State CISOs aren't bullish on cybersecurity
Survey finds cut or frozen budgets are hurting efforts to protect systems
As threats to data continue to grow, many cash-strapped states are struggling to provide cybersecurity with stagnant or reduced budgets, a new study concludes.
In a survey by the National Association of State CIOs and Deloitte, 79 percent of state chief information security officers reported that their cybersecurity budgets were either cut or frozen, CivSource reported. And nine of 10 CISO’s cited a lack of funding as the biggest hurdle to securing systems.
Agencies’ big security weakness: Lack of money and people
A lack of money isn’t the only problem. The survey report, “State Governments at Risk: A Call to Secure Citizen Data and Inspire Public Trust,” focused on five areas:
Governance. The report recommends that CISOs “continue to evolve this position to garner enterprise visibility, authority, executive support, and business involvement.”
Strategy. States need an enforcement mandate similar to Federal Information Security Management Act to push states toward compliance with the National Institute of Standards and Technology’s risk assessment framework for strategic alignment.
Budget. “Security budgets and resources available to state CISOs lag behind those of their private-sector counterparts,” the report states, warning that the gap could get wider in the current economic environment.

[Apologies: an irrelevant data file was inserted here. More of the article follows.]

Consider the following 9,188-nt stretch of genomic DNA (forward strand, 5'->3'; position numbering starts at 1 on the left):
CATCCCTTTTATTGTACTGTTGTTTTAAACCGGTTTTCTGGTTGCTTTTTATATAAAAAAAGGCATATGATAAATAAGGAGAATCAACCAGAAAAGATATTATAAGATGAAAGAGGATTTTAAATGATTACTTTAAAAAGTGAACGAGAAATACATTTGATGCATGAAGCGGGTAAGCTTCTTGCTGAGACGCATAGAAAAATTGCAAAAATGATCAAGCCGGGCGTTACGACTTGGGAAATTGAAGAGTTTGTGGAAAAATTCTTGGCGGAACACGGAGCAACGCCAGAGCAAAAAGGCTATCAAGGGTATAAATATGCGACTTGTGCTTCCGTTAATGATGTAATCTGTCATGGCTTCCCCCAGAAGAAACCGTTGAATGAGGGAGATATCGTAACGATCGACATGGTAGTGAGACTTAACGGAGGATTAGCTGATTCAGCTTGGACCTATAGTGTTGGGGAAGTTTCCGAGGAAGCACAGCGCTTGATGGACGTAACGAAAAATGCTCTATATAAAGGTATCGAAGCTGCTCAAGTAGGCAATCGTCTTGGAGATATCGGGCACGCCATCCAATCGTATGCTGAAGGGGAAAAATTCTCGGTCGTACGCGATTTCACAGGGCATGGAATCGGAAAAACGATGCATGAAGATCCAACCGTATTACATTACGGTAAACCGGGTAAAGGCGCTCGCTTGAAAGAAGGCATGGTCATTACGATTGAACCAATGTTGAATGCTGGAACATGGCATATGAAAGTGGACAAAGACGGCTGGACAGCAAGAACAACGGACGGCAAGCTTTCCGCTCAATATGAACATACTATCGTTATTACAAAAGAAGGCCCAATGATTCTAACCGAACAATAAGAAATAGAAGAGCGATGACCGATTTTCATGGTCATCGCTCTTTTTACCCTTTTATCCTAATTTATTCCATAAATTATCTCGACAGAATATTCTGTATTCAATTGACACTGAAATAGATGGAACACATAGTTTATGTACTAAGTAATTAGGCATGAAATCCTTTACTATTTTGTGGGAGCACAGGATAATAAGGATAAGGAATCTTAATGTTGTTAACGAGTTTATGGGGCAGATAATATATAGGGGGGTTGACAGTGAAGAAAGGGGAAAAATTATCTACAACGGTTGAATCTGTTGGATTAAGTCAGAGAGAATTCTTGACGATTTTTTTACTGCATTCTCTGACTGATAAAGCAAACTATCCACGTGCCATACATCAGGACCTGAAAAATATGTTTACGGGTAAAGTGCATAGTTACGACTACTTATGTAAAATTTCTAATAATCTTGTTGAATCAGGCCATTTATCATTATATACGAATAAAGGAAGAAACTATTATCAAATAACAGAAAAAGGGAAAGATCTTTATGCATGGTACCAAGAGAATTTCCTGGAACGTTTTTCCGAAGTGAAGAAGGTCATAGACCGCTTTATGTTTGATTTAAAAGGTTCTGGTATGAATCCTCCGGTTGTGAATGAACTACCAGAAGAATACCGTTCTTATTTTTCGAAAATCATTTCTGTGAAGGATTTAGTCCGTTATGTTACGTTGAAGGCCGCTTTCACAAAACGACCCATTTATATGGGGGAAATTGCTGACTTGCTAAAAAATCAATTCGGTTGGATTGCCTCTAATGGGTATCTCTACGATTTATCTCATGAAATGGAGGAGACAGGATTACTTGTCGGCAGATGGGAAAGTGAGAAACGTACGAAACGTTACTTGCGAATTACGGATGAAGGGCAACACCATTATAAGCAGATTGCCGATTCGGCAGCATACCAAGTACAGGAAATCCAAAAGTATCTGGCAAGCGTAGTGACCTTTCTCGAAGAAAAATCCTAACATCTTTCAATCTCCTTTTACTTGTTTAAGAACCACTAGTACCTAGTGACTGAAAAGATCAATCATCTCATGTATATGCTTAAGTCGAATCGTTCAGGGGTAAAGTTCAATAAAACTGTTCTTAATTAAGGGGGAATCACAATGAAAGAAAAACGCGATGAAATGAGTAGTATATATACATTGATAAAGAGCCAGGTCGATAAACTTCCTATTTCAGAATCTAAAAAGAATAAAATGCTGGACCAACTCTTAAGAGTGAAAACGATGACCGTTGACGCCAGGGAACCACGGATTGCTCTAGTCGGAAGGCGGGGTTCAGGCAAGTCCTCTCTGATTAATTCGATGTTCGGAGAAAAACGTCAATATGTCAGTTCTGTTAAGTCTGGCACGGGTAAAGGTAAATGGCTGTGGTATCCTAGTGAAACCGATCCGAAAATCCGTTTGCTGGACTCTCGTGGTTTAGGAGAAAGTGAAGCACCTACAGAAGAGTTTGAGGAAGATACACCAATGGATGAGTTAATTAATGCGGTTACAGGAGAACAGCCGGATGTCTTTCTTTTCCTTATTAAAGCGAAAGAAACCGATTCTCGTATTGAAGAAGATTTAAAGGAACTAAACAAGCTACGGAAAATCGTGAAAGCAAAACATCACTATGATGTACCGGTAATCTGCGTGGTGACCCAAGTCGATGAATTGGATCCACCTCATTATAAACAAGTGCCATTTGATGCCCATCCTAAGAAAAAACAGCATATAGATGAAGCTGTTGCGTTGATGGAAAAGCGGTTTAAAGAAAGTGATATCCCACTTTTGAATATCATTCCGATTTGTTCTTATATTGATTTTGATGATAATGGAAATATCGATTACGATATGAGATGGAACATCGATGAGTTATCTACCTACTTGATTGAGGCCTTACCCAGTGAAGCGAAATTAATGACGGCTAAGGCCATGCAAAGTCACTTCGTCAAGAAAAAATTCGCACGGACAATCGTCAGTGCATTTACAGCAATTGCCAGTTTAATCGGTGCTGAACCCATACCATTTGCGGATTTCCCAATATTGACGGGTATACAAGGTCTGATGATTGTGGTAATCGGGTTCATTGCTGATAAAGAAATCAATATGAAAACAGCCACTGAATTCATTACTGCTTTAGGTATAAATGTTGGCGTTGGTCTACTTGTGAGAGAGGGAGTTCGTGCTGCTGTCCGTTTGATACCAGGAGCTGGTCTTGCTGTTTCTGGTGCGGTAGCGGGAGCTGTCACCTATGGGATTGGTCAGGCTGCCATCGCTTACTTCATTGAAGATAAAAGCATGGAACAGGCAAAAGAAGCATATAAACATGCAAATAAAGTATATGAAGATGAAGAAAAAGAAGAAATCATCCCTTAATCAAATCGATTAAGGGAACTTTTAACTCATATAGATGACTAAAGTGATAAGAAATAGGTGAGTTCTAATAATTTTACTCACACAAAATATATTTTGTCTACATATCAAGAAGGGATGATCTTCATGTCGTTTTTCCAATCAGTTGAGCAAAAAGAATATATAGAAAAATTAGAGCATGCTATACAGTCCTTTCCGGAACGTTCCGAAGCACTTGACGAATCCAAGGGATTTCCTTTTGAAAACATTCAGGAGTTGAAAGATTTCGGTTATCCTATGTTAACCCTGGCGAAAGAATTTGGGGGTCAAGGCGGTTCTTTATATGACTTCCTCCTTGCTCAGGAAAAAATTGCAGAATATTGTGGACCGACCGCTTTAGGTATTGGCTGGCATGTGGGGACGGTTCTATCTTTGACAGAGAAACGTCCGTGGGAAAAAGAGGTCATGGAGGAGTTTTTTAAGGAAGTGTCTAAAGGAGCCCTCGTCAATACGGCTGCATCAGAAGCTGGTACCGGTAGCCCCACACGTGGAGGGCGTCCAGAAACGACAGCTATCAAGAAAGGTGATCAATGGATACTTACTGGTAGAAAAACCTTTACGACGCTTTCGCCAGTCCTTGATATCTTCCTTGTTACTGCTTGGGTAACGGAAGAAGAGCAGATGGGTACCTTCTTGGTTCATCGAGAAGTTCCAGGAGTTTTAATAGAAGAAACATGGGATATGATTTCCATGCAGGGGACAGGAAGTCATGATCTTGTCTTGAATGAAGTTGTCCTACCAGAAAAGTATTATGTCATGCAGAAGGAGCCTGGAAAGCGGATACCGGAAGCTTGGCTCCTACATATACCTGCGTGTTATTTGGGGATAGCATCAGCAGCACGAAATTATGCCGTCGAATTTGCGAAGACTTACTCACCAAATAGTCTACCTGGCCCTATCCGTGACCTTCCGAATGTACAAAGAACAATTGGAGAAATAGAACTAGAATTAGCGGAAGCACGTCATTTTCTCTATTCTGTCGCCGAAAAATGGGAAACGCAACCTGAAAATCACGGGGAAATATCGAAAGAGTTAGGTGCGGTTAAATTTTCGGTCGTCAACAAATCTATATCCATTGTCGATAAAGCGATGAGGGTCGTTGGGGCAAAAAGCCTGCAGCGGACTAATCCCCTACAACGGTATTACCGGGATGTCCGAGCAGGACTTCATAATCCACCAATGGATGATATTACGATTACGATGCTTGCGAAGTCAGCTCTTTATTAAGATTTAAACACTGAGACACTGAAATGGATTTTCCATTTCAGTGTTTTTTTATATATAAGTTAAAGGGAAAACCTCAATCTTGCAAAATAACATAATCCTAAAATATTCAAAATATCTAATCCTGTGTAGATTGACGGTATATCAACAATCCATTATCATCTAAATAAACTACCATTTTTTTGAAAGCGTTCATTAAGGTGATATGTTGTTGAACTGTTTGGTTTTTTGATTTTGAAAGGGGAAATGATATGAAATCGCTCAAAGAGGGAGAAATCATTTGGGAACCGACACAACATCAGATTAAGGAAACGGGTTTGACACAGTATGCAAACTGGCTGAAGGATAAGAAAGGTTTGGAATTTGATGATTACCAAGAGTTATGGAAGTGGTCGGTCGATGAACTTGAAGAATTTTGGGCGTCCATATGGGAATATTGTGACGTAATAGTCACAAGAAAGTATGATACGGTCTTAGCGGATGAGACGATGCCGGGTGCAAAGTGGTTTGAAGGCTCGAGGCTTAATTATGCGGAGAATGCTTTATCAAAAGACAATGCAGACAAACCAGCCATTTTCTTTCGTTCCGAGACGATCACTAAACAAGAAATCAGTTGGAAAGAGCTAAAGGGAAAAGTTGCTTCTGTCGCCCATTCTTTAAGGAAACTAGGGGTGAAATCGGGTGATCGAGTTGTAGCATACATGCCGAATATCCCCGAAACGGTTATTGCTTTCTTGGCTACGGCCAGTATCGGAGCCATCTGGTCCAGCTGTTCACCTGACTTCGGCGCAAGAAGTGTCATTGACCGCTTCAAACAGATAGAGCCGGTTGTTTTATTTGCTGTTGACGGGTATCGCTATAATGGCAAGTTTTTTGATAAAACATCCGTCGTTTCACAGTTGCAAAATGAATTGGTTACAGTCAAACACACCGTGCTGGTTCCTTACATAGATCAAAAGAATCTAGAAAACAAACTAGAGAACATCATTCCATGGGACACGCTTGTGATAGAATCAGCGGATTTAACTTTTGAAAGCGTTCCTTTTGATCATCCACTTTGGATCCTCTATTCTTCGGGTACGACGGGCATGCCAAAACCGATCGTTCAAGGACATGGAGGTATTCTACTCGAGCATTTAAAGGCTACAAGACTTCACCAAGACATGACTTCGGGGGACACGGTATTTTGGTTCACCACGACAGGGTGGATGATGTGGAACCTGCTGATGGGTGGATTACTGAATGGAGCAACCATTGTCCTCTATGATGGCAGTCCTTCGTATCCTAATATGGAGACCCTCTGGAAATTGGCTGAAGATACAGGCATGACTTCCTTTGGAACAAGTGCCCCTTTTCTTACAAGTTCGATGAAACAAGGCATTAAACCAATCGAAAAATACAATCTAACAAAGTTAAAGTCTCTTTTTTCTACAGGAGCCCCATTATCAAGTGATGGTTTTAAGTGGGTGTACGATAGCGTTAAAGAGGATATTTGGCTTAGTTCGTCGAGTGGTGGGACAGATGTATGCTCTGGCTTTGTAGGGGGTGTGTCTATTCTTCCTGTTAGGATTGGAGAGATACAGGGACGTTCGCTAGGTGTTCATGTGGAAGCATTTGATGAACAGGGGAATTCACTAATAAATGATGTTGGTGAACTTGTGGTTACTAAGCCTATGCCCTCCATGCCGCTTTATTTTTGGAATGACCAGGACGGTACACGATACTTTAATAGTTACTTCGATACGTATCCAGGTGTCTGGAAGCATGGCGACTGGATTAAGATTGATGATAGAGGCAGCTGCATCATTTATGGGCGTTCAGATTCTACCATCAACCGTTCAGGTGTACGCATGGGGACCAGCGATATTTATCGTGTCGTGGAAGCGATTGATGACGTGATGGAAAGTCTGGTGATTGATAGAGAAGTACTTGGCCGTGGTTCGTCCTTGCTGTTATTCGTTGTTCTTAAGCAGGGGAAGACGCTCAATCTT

Internal, external threats and creating a cyber mindset. Threats to personally identifiable information and protected health information are growing, and states are in the “early stages of establishing programs and deploying technology to protect this sensitive data,” the report states. CISOs need to adopt a “cyber mindset” using education and raising awareness.
Security of third-party providers. States’ management of third-party providers for sensitive or critical services “may not be keeping pace with the escalation of threats.”
Eric Chabrow in GovInfo Security points out that the trend in government stands in contract to what the private sector is doing. As separate Deloitte survey has shown that the financial services industry spent more on IT security during the economic downturn, Chabrow writes.